Monday, June 15, 2009

Earthly Delights

There's this woman named Marlo who's passionate about both food and theatre, and has formed a company called Eating Their Words which combines the two. 

Then there's a group of people calling themselves the Story Pirates, an independently funded group of actors/teachers who do creative writing workshops with children, taking their stories, keeping their words ("I like to go a lot to school") and turning them into musical comedies that adults who are not the parents of said children are not only willing but eager to watch, and not even slightly sorry they did.

Here's a snippet from one of them (paraphrased and abbreviated):

"I'm a frog, and my name is Mr Rhubarb."

"I'm a sweet pea dressed as a bunny and my name is Mrs Rabbit"

and they're getting married. The vows are abbreviated ("YES!") and the official proclaims:

"And now, by the power invested in me by the state of Massachusetts, I now pronounce you ... whatever it is you'll be when you are married."

They absolutely do not kiss, and no one seems to expect them to.
And then there's David Bouley.
The entrance hall to his restaurant has shelves upon shelves of apples lining the walls, floor to ceiling. Better than any damn yankee room fragrance. 


About thirty people, including perhaps half a dozen children, walked through his gorgeous restaurant, down a stone staircase into a room with vaulted ceilings where we sat at three round tables (I sat next to a delightful actress who has been in a couple of Marlo's previous events) and ate a breathtaking meal as we watched a series of short plays, each inspired by ingredients in the menu.

Talk about an utterly unique food experience. It was so New York that most New Yorkers would be beside themselves.

We whetted our taste buds with foam with ikura. The waiter described the asparagus, peas and crab floating in a dashi base as "flan", but either way, that was my favourite item. The halibut was crowned with lovage (which I've never seen in any grocery store), and accompanied by ramp puree. As a nod to the children, we had two dessert courses (one with three frozen confections, the other mostly chocolate, except for the prune-armagnac ice cream, which was to die for - and I'm not a fan of ice cream), as well as trays of mille-feuilles, pistachio-almond tartlets (sized for a dolls' house), fruit jellies, truffles and other cookies which I was to chocolated-out to do justice.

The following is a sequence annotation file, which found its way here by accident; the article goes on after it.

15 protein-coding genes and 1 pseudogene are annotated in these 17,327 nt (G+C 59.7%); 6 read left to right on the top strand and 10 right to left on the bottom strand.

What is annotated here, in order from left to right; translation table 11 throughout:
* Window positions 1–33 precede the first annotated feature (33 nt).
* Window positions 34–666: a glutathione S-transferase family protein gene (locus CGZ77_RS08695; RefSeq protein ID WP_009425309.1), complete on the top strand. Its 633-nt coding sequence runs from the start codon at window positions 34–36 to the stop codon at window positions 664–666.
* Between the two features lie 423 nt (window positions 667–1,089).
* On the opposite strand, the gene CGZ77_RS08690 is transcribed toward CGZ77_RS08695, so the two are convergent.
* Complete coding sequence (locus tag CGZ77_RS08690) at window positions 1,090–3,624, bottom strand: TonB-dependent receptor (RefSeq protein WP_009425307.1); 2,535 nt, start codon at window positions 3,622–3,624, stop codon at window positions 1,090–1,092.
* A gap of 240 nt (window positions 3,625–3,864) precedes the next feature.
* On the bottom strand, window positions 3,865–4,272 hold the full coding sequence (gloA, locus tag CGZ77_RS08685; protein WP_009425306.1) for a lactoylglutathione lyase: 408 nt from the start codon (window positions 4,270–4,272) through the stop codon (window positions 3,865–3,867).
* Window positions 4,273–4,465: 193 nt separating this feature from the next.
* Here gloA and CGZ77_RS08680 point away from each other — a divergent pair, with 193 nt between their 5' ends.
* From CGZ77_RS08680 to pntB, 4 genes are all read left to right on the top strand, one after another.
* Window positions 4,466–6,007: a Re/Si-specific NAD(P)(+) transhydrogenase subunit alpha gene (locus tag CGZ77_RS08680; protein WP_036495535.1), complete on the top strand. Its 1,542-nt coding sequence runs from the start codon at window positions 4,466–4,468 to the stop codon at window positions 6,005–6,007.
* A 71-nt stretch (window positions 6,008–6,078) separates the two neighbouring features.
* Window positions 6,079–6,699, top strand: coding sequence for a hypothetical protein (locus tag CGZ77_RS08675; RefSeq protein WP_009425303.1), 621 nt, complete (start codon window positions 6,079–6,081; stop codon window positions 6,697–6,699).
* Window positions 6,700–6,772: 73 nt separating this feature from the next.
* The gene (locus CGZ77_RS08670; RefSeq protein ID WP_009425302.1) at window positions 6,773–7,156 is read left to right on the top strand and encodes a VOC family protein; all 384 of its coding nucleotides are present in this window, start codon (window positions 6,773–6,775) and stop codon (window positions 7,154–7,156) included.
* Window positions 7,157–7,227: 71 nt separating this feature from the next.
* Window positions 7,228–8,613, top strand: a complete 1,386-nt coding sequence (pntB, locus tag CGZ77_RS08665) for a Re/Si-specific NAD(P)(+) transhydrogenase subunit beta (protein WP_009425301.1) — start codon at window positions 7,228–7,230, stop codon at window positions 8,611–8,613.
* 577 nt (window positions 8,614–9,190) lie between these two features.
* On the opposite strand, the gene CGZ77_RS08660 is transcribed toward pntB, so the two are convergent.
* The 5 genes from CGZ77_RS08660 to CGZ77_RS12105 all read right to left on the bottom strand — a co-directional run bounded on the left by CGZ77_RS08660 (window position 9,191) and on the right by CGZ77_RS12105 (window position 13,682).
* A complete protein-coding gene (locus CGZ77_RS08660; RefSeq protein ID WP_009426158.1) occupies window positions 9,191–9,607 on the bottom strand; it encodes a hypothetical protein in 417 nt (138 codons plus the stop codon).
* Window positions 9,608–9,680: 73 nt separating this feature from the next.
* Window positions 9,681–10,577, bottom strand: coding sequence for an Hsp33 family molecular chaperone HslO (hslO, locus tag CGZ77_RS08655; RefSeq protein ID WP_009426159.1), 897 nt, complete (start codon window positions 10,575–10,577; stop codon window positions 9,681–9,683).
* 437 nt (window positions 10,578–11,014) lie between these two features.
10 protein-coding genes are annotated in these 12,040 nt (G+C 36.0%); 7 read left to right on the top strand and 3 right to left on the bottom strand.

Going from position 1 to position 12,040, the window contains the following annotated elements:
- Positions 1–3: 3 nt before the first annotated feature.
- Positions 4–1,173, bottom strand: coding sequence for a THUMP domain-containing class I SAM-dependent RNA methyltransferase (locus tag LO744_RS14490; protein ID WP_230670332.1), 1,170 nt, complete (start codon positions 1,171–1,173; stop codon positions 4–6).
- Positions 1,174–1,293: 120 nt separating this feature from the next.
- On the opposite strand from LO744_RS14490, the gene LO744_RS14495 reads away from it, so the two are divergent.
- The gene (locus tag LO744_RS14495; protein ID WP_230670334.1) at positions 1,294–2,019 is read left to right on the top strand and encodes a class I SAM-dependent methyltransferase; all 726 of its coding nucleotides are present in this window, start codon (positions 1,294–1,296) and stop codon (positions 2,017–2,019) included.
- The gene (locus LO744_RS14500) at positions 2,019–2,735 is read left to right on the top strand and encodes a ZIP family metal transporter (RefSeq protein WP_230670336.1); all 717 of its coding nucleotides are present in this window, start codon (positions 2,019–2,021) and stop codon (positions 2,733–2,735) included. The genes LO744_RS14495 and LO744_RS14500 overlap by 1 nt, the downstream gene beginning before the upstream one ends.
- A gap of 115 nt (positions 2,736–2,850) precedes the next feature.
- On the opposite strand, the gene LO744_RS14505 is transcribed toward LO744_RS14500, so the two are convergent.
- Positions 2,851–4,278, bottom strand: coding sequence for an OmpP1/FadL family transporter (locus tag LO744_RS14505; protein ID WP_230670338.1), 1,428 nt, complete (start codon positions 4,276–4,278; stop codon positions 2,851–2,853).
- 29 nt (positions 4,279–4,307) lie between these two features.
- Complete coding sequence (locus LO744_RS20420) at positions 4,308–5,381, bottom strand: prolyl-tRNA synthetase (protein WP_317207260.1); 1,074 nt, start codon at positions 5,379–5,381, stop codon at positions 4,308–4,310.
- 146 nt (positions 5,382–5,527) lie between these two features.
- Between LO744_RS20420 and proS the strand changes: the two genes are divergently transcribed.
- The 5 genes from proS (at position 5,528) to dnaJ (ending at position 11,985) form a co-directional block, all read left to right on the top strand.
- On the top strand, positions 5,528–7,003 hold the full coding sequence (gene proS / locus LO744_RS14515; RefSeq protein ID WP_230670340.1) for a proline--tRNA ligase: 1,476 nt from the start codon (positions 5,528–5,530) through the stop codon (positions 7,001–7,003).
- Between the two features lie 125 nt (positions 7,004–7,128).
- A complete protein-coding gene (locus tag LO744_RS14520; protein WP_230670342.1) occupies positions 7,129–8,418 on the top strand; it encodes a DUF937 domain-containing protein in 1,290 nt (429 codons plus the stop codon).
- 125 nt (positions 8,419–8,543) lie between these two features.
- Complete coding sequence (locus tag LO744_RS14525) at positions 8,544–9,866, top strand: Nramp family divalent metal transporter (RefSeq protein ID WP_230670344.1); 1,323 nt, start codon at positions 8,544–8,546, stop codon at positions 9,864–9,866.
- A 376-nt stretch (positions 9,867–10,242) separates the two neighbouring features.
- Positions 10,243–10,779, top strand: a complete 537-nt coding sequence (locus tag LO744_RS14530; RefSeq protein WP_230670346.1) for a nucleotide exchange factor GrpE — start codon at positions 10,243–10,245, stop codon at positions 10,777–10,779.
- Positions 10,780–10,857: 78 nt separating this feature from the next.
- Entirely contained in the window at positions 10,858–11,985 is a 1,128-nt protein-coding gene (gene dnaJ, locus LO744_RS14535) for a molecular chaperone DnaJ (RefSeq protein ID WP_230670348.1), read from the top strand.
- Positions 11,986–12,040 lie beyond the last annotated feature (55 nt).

And then there were the breads; I thought I'd like the saffron-walnut the best but actually, the fig was much better.

After spending a couple of hours with a friend, taking a walk down Riverside Drive, I walked back down to 35th Street (I had started up at 104th), loving the sculptures in the centre of Park Avenue just north of 46th:

Our evening meal was wonderful, but the dessert was life-changing.

Chikalicious is a very, very small place that serves only desserts. 

Chika is a genius at outlandish flavour combinations that not only work ("work" isn't even slightly emphatic enough) but make your taste buds perform opera.

Our amuse-bouche was a tiny scoop of coconut sorbet atop a bed of lemon grass jelly (no really, it was divine).

I had (I wish I had a menu so I could remember exactly) something with diced plums in something creamy and tangy atop a bed of kataifi accompanied by basil sorbet (Oh. My. God) and tiny dollops of - something I could not identify, seeds a bit like grenadilla, but much smaller, and in a clear suspension rather than yellow-orange.

Jonathan had a thing (cheesecake? flan? something) swimming in a sea of jasmine-something-something tea syrup with watermelon topped with the most perfectly crisp almond cookie.
Barbara's bed of strawberry confit was topped with a mille-feuille doing double-duty as a cannoli, accompanied by sorbet, the flavour of which I cannot recall.
Finally we ended with a tiny marshmallow covered in toasted coconut (I really should try out that marshmallow recipe), a chewy (their word) chocolate truffle covered in toasted almond bits, and a fresh cape gooseberry dipped in a syrup and coated with superfine sugar.

The portions are all perfectly miniscule, just exactly the right size.

You float out in a cloud of bliss.

I'm ruined for any other dessert, as I have no doubt that nothing could ever come close.

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